clock menu more-arrow no yes mobile

Filed under:

Drafting Buccaneers: TE, O.J. Howard

Howard is one of the league’s emerging stars at the tight end position, but is he a top-tier fantasy option yet?

Tampa Bay Buccaneers v Carolina Panthers Photo by Grant Halverson/Getty Images

There is a lot of hype surrounding Buccaneers tight end O.J. Howard as the 2019 season approaches. The 2017 first-rounder has shown his big-play ability in his first two seasons with Tampa Bay, averaging 16.6 yards per catch in both years. He is coming into his own as one of the league’s top tight ends.

But is he a reliable TE1 for your fantasy football team yet? In 2018, Howard finished 10th among tight ends in overall points with 86.5. A season-ending injury kept him from ranking higher, and his overall place in the tight end group is actually pretty remarkable when you break it down. Howard scored 86.5 points in 10 games, finishing ahead of New England’s Rob Gronkowski (84.2 points in 13 games played) and Green Bay’s Jimmy Graham (75.6 points in 16 games).

As mentioned above, Howard was the No. 10-scoring tight end a year ago. All nine of the guys ahead of him played in all 16 of their team’s games. Despite that, Howard was within 10 points of being the sixth-highest scoring tight end. He was within 10 points of Chicago’s Trey Burton, Atlanta’s Austin Hooper, Cleveland’s David Njoku and Minnesota’s Kyle Rudolph (the four guys who finished directly in front of him). All of those guys played in six more games than Howard did. The fact that he was within that range despite missing so much time speaks volumes about his pre-injury production.

Howard caught 34 passes for 565 yards and five touchdowns in those 10 games. No longer will he fly under the radar in your fantasy leagues. The 24-year-old, if he can stay healthy, could be a true breakout fantasy star in 2019.

But before we look at Howard’s potential in 2019, let’s look back at his 2018 fantasy season.


Howard went from the 17th-scoring tight end in 2017 to 10th in 2018. In the first half-plus of the season, he was Tampa Bay’s No. 1 tight end option. He and Jameis Winston developed a strong connection that led to Cameron Brate — the No. 8 fantasy tight end in 2017 — taking somewhat of a backseat. There were plenty of positives for Howard as a fantasy prospect in 2018, with one big drawback. Let’s get into both sides of it.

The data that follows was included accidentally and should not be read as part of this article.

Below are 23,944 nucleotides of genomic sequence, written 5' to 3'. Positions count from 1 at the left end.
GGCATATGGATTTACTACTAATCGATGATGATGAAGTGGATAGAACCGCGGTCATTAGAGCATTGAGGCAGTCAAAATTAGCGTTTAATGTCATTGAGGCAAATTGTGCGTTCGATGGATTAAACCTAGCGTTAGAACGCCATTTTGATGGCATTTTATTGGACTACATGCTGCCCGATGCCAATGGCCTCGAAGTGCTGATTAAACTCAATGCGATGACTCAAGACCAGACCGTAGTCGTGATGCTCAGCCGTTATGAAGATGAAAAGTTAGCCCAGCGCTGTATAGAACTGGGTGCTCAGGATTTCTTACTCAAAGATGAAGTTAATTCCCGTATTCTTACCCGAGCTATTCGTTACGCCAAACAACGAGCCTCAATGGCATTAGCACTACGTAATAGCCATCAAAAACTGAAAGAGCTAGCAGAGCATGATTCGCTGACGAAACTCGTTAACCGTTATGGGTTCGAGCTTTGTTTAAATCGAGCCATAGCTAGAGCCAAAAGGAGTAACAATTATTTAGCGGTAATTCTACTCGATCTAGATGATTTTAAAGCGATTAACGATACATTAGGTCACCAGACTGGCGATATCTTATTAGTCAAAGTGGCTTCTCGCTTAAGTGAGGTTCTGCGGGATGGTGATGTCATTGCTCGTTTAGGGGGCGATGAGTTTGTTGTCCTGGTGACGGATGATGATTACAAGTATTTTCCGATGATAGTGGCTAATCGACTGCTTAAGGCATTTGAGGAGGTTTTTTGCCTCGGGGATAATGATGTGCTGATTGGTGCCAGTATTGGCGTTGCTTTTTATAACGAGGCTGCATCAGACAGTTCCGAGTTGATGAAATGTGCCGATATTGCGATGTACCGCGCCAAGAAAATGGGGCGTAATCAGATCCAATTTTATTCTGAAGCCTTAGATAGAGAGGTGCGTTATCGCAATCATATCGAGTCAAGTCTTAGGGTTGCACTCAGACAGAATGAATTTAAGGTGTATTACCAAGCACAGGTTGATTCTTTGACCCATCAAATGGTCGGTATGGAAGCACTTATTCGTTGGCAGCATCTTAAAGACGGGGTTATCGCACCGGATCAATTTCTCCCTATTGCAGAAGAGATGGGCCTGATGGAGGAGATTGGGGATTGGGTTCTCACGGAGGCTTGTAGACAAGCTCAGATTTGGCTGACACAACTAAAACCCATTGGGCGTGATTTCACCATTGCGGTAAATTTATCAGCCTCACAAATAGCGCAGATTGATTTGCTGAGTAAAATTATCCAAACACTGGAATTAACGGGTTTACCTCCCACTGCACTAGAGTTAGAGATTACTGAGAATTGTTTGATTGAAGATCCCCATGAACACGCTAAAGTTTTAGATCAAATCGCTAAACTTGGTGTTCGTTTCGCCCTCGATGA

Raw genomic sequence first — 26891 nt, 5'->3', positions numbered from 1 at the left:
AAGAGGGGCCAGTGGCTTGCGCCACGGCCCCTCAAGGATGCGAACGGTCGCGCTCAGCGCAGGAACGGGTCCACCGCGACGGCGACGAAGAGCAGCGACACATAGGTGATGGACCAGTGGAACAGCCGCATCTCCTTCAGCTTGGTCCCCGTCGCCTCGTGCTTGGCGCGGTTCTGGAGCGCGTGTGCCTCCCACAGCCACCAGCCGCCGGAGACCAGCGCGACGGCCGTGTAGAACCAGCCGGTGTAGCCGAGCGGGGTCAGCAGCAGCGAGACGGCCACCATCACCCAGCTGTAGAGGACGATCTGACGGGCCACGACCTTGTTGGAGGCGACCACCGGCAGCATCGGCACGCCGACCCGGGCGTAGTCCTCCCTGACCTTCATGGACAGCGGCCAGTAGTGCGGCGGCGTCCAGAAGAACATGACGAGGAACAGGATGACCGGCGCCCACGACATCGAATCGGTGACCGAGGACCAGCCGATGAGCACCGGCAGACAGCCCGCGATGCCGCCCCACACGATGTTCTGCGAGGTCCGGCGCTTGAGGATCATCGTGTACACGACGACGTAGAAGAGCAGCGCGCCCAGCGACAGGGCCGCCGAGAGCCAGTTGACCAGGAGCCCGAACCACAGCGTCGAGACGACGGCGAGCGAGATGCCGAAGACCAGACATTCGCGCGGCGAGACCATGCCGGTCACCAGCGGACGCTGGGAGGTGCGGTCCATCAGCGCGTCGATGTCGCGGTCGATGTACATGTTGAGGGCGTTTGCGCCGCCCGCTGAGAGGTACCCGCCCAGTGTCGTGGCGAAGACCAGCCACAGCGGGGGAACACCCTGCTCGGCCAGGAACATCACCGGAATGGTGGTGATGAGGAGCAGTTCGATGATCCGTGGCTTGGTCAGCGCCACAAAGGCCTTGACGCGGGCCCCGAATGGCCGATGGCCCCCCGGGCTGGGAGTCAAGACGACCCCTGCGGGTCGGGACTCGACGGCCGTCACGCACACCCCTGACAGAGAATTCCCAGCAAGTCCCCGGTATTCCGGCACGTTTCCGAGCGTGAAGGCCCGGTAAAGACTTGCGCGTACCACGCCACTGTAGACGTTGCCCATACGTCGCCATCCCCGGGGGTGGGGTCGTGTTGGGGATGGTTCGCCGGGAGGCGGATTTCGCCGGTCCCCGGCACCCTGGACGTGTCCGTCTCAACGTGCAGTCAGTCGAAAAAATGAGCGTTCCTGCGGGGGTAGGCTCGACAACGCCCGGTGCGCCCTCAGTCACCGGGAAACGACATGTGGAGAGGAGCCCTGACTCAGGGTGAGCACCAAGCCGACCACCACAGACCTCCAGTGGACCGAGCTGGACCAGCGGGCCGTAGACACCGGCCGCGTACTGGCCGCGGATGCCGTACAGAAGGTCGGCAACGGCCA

In Howard’s 10 games last year, he did a lot of good things. A couple of those things could bode well for his fantasy potential this year. For one, his catch rate was up there with that of the best fantasy tight ends in the league. He caught 34 of 48 targets, good for a 71% catch rate. Of the nine tight ends ahead of him in the final 2018 scoring rankings, only three of them had better catch rates than Howard, while one had the same rate.

Catch rate isn’t everything, but it’s important for Howard considering he had a relatively low number of targets last year. The time he missed played a major part in that, but his usage in the 10 games he did play was inconsistent. So, if your fantasy team’s tight end is only going to average 4.8 targets per game, you better hope he catches a high percentage of them.

Howard’s ability to find the end zone was also a part of his rise in 2018. He did put up a lower total than his rookie season — scoring five, which was one fewer than his 2017 total — but a five-score season coming in 10 games is pretty solid. Two of those scores came against the Carolina Panthers, who of course he will see twice in 2019. Presumably, the more Howard is available, the more targets and touchdowns will come his way. His minimal sample size from a year ago can’t tell us a whole lot, but the aforementioned trends should help project what he can do in a full season.